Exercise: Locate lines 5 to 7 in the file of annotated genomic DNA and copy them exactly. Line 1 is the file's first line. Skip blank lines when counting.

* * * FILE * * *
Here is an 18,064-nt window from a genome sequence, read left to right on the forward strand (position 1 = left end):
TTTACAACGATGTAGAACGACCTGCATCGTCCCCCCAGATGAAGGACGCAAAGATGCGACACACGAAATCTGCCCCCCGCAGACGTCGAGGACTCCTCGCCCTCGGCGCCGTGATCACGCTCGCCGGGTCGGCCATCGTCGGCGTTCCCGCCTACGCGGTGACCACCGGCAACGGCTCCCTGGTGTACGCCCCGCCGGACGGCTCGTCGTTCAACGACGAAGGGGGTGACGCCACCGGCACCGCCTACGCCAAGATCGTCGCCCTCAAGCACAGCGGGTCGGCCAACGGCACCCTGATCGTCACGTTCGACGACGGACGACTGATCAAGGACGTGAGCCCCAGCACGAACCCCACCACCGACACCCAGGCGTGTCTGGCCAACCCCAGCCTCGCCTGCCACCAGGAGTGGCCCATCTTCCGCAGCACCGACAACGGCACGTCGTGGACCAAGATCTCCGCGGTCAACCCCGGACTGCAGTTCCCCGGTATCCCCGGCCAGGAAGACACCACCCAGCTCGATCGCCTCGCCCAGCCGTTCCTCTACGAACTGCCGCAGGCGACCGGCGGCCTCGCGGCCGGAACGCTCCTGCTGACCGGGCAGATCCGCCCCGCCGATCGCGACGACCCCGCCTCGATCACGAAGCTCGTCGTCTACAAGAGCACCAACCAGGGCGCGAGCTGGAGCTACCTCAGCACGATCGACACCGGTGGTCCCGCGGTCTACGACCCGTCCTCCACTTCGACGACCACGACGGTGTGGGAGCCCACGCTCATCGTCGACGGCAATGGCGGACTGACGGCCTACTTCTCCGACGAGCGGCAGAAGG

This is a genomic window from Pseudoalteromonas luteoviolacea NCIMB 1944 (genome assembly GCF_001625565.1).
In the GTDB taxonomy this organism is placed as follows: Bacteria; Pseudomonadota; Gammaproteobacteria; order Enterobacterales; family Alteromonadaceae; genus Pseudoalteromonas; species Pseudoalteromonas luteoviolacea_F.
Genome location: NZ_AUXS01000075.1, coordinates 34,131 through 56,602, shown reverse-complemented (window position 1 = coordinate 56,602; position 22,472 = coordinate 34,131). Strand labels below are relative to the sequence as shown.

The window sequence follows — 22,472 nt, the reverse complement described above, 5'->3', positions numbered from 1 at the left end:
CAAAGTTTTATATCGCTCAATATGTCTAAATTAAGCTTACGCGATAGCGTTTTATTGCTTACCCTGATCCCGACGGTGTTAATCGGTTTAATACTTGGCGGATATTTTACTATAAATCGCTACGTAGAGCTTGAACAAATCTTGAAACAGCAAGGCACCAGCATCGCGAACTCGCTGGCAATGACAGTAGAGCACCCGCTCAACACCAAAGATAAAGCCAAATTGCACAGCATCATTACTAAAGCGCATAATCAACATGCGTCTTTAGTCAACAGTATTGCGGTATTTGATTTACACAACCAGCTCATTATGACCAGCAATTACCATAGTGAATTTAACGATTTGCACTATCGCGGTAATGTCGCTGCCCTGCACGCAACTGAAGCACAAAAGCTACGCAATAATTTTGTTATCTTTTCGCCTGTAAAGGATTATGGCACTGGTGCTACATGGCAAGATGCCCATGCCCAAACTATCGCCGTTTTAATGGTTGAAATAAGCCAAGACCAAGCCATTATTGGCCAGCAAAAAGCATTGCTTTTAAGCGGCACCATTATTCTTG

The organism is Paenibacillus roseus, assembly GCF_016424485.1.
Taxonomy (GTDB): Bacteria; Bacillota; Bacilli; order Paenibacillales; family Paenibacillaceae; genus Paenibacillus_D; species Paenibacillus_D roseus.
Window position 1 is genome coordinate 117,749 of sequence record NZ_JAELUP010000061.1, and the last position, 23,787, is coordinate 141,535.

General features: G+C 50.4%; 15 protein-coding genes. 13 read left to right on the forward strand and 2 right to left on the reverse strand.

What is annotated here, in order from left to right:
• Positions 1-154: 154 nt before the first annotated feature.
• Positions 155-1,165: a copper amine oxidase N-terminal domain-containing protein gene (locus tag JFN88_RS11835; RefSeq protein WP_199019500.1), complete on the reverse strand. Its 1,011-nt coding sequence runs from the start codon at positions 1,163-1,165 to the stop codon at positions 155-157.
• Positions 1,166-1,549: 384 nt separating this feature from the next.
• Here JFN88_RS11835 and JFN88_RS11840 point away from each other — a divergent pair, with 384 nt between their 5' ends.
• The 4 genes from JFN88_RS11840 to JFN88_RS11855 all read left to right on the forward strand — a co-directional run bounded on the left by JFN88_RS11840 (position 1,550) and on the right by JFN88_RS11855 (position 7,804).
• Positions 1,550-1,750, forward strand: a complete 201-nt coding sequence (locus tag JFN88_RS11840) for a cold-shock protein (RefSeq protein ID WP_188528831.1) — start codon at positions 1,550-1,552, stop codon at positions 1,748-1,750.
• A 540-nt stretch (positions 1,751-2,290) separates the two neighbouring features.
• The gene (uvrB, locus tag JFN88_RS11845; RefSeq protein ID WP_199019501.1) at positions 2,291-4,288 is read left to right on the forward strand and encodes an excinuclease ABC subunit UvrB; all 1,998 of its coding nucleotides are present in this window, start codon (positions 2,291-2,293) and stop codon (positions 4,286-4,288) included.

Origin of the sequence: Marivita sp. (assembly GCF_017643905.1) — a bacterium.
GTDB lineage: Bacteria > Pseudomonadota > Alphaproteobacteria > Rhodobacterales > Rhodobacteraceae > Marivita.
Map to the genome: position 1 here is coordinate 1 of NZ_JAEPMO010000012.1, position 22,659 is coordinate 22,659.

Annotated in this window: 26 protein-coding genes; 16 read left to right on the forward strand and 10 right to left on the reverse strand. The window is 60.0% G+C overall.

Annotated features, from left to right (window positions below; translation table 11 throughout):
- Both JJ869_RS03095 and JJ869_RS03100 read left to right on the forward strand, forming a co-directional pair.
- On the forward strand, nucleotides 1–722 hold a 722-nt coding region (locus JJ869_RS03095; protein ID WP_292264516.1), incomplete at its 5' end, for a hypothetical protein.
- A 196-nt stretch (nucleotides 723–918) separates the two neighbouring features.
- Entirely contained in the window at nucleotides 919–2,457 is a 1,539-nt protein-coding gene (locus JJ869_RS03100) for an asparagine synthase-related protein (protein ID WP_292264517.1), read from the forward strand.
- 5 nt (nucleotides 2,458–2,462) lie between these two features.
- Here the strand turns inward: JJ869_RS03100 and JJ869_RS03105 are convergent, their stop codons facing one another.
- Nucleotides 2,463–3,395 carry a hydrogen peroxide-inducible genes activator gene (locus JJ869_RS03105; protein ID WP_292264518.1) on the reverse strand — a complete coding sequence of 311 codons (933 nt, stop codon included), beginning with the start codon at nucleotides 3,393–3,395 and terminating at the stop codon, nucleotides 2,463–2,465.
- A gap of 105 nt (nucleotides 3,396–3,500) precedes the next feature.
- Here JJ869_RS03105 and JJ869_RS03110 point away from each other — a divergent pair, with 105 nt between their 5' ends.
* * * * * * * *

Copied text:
Genome location: NZ_AUXS01000075.1, coordinates 34,131 through 56,602, shown reverse-complemented (window position 1 = coordinate 56,602; position 22,472 = coordinate 34,131). Strand labels below are relative to the sequence as shown.

The window sequence follows — 22,472 nt, the reverse complement described above, 5'->3', positions numbered from 1 at the left end:
CAAAGTTTTATATCGCTCAATATGTCTAAATTAAGCTTACGCGATAGCGTTTTATTGCTTACCCTGATCCCGACGGTGTTAATCGGTTTAATACTTGGCGGATATTTTACTATAAATCGCTACGTAGAGCTTGAACAAATCTTGAAACAGCAAGGCACCAGCATCGCGAACTCGCTGGCAATGACAGTAGAGCACCCGCTCAACACCAAAGATAAAGCCAAATTGCACAGCATCATTACTAAAGCGCATAATCAACATGCGTCTTTAGTCAACAGTATTGCGGTATTTGATTTACACAACCAGCTCATTATGACCAGCAATTACCATAGTGAATTTAACGATTTGCACTATCGCGGTAATGTCGCTGCCCTGCACGCAACTGAAGCACAAAAGCTACGCAATAATTTTGTTATCTTTTCGCCTGTAAAGGATTATGGCACTGGTGCTACATGGCAAGATGCCCATGCCCAAACTATCGCCGTTTTAATGGTTGAAATAAGCCAAGACCAAGCCATTATTGGCCAGCAAAAAGCATTGCTTTTAAGCGGCACCATTATTCTTG